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Sumlin feeling at home in Aggieland


It looks like Kevin Sumlin will be staying awhile.

That news should come as no surprise, given that earlier this month Sumlin and Texas A&M put the finishing touches on a new six-year, $30 million contract that could keep the coach in Aggieland through the 2019 season.

But when it comes to a league like the NFL, you can never count out deep-pocketed owners and the allure of coaching at the highest level. That's hard for anybody to turn down. However, Chris Mortensen reported on Tuesday that Sumlin is essentially saying "thanks, but no thanks" to NFL teams that have openings.

So it looks like Sumlin's getting comfortable in College Station. That's good news for the Aggies and Sumlin is being richly rewarded for doing so.

Sumlin has publicly said that maybe there will be a time he chooses to look into NFL possibilities, but that it will be later. It seems he's making good on that promise.

The most ideal situation for Sumlin would have been in Houston with the NFL's Texans. Sumlin spent the 2008-2011 seasons as the University of Houston's head coach before the Aggies came calling. He had success there, and it would be an easy transition to move back and still keep his family in a familiar situation, which is important since he and his wife, Charlene, have four kids, all of whom are in school.

But Texans owner Bob McNair said after he fired Gary Kubiak that he was looking for someone who had both head coaching experience and NFL experience. So with the Texans off the table, it makes sense for Sumlin to stay put and continue to build on what he has already achieved in maroon and white.

Since taking over the Texas A&M program, Sumlin has guided the Aggies to success in the SEC faster than most anticipated. Heading into Wednesday' night's battle against Duke in the Chick-fil-A Bowl, the Aggies are 19-6 in two seasons under Sumlin, finished last season ranked fifth in the country and have a chance to finish in the top 25 once again this season should they win. Texas A&M is recruiting at a high level under Sumlin, turning in the No. 8 class in the country in the 2013 recruiting cycle, and the Aggies currently have the nation's fourth-ranked 2014 class with roughly five weeks until national signing day.

As the Aggies stockpile talent, Sumlin will be charged with continuing to move the program upward. In addition to incoming talent, facilities have and continue to be built (a $450 million renovation of Kyle Field is ongoing, and the Aggies added a new weight room, nutrition center and renovated the lobby of the football complex since Sumlin arrived), and the school continues to leverage its membership in the SEC in recruiting, marketing and myriad other areas.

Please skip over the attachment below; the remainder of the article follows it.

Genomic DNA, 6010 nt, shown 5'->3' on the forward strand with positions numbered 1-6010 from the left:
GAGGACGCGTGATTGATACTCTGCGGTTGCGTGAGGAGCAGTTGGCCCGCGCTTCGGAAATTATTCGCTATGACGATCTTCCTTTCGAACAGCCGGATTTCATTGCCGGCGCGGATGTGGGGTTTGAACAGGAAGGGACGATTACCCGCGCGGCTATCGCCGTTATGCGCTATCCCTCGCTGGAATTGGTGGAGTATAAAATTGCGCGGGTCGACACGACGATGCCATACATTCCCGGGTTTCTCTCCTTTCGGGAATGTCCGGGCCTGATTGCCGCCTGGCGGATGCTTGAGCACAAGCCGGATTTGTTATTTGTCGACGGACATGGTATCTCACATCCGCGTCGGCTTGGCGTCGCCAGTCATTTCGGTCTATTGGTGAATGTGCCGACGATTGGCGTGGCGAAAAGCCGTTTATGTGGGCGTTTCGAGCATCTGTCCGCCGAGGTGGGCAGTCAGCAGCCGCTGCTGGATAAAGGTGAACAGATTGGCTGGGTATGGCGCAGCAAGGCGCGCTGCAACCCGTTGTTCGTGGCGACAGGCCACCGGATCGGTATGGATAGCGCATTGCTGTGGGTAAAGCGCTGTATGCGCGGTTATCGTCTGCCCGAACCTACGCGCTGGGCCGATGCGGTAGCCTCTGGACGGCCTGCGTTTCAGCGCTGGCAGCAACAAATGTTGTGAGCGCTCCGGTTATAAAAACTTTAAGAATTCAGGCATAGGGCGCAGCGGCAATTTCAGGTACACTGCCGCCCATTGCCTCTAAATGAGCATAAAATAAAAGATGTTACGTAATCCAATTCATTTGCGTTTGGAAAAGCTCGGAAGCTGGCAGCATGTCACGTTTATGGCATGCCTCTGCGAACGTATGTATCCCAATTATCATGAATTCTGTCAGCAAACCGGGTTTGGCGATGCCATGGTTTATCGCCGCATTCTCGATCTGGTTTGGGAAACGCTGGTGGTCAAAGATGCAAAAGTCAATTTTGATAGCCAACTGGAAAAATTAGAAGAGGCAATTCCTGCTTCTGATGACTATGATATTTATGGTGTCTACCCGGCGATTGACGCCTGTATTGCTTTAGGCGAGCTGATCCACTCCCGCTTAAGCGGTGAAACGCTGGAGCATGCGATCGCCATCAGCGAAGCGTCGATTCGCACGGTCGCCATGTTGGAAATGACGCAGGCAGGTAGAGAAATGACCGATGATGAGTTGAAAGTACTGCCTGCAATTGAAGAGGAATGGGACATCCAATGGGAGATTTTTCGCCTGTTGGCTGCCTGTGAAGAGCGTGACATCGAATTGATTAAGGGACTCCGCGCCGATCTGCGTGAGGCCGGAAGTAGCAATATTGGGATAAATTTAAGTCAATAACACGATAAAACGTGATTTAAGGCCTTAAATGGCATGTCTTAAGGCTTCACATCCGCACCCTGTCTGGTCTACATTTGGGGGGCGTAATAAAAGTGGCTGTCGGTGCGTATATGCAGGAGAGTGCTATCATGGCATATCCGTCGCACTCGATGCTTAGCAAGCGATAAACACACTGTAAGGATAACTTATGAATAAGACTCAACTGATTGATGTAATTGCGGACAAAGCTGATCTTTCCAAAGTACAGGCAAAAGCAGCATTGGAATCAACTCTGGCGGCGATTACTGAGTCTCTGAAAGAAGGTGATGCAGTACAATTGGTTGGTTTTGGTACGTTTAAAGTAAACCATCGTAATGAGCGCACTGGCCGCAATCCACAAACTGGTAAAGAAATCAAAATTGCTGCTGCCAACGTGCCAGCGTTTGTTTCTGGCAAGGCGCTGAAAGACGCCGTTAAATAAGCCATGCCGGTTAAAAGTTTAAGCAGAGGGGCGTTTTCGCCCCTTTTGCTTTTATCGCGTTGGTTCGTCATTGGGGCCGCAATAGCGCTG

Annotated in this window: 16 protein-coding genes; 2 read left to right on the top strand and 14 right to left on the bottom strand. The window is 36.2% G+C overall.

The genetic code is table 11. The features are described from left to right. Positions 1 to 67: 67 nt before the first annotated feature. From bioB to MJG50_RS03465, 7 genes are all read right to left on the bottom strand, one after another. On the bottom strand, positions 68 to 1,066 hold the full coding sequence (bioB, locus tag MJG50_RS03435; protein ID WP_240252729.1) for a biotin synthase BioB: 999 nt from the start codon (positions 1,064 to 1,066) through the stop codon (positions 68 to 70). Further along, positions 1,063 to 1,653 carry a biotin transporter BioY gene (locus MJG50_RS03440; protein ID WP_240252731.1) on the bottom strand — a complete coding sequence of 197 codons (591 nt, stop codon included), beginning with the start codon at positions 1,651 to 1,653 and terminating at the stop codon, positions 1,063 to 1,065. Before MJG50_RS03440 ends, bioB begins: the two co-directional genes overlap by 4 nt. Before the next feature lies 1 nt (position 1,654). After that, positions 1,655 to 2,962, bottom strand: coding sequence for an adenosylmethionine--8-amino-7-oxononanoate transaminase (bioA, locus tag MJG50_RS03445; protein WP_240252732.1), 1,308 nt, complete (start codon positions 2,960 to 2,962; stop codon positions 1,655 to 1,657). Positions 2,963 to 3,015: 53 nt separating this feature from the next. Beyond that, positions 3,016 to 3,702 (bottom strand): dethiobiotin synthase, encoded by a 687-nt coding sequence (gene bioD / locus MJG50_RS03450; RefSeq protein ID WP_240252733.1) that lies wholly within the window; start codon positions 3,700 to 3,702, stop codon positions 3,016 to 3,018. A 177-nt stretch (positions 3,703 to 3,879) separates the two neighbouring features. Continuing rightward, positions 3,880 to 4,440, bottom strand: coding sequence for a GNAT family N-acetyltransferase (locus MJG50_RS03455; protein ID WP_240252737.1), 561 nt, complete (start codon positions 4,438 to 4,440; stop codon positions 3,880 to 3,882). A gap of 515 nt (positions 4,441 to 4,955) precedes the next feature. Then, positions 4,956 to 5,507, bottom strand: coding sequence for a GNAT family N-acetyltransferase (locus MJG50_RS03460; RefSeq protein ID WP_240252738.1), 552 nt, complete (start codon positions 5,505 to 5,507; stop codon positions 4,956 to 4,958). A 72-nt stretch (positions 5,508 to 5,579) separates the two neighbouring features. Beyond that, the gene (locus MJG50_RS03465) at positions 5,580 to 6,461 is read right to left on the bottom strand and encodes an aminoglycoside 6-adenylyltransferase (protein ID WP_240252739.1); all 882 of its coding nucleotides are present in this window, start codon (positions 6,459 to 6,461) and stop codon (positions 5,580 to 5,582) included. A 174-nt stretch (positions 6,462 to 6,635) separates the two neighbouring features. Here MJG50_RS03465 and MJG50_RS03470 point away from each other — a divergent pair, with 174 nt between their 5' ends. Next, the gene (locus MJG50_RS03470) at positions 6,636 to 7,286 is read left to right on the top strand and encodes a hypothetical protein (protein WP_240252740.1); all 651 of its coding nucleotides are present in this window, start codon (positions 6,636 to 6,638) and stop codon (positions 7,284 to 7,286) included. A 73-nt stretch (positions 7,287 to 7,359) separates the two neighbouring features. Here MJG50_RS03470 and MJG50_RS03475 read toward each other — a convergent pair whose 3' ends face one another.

When asked earlier this month why he believes so strongly in Sumlin, Texas A&M athletic director Eric Hyman said that "the proof's in the pudding."

"You look at the excitement, the momentum and enthusiasm that the program, under his tutelage, has generated," Hyman said. "There's a wide cross-section of people in Aggieland who are so appreciative of the job that he has done. The future is in good shape. This is a long-term commitment to Coach Sumlin. I don't think there's any question about it, the belief that people in Aggieland feel toward their football coach, how he represents the university, how he goes about doing his business and his primary focus is on the student-athlete and that resonates with a lot of people."

While there was no question the Aggies were committed to Sumlin moving forward, this development of Sumlin declining NFL interview requests gives weight to Sumlin's idea of making a sincere commitment to Texas A&M in return.

"As Eric said, it speaks to the university's commitment to us as a program, to me personally, but also our commitment to the university," Sumlin said. "We've got a ways to go with what we're doing, but I think what it says is that people believe we're on the right track and not just from a contractual standpoint with me. But you look around this building and what's going on with Kyle Field and the facilities that have been put in place in the last couple of years and the what's coming down the road shows a commitment to all of our athletic programs, and particularly football, and you add all those things together and I think it's what Eric said, it shows a tremendous amount of commitment to where the program is headed and I'm extremely appreciative of that."

By all accounts, Sumlin and his family seem happy in College Station. The community has embraced the family in their return -- Sumlin was a Texas A&M assistant in the early 2000s under R.C. Slocum -- and he has a chance to build a strong legacy and elevate the program to a high level.

Charlene Sumlin said earlier this year that she knew they'd eventually return to town. How or when was unknown, but she had a feeling.

"I always knew the Sumlins had unfinished business here," she said.

Looks like they'll be staying awhile to finish what they started.